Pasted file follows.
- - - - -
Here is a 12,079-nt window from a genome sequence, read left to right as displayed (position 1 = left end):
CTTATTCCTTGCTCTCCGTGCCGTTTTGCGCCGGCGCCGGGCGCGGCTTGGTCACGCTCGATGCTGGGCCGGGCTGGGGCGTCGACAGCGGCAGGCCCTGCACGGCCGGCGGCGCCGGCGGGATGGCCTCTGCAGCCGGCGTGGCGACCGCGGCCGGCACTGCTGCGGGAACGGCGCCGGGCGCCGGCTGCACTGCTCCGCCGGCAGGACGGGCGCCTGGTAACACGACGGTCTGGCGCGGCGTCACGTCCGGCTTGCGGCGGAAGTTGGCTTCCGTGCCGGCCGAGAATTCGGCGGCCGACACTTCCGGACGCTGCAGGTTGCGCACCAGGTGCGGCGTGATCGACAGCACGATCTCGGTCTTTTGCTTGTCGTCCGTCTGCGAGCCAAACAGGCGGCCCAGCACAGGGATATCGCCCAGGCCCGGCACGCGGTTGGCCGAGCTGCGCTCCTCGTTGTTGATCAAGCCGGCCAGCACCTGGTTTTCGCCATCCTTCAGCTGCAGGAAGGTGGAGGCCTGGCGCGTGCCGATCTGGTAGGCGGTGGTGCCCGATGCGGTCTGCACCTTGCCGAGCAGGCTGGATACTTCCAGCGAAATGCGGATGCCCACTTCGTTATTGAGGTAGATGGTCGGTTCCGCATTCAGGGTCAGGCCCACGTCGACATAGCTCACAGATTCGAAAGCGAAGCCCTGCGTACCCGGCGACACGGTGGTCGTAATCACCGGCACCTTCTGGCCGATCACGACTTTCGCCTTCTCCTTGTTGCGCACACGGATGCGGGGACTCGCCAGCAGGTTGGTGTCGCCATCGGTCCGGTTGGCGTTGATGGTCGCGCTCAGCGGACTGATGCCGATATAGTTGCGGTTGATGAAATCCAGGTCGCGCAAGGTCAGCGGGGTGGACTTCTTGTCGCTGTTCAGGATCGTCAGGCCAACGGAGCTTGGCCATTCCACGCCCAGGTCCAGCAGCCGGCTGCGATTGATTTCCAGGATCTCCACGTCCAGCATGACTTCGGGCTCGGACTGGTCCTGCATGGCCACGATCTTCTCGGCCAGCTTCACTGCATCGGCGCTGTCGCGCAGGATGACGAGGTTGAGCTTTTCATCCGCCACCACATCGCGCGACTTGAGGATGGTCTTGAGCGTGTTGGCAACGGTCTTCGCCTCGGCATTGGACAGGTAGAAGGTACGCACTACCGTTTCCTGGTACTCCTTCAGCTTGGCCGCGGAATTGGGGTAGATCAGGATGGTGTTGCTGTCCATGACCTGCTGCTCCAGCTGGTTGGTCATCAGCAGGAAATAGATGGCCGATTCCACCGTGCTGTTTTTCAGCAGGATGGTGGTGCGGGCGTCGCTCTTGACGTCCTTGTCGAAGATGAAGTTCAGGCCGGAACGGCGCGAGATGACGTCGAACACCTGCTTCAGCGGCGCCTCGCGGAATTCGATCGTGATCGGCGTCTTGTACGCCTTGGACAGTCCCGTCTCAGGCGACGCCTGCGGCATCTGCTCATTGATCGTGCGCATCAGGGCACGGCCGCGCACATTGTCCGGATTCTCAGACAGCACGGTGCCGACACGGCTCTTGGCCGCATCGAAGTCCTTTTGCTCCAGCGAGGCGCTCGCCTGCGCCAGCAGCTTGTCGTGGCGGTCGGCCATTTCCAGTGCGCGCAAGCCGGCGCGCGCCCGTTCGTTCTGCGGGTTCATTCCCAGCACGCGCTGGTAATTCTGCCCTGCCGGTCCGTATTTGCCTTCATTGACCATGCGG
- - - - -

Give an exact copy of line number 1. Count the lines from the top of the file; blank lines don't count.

Here is a 12,079-nt window from a genome sequence, read left to right as displayed (position 1 = left end):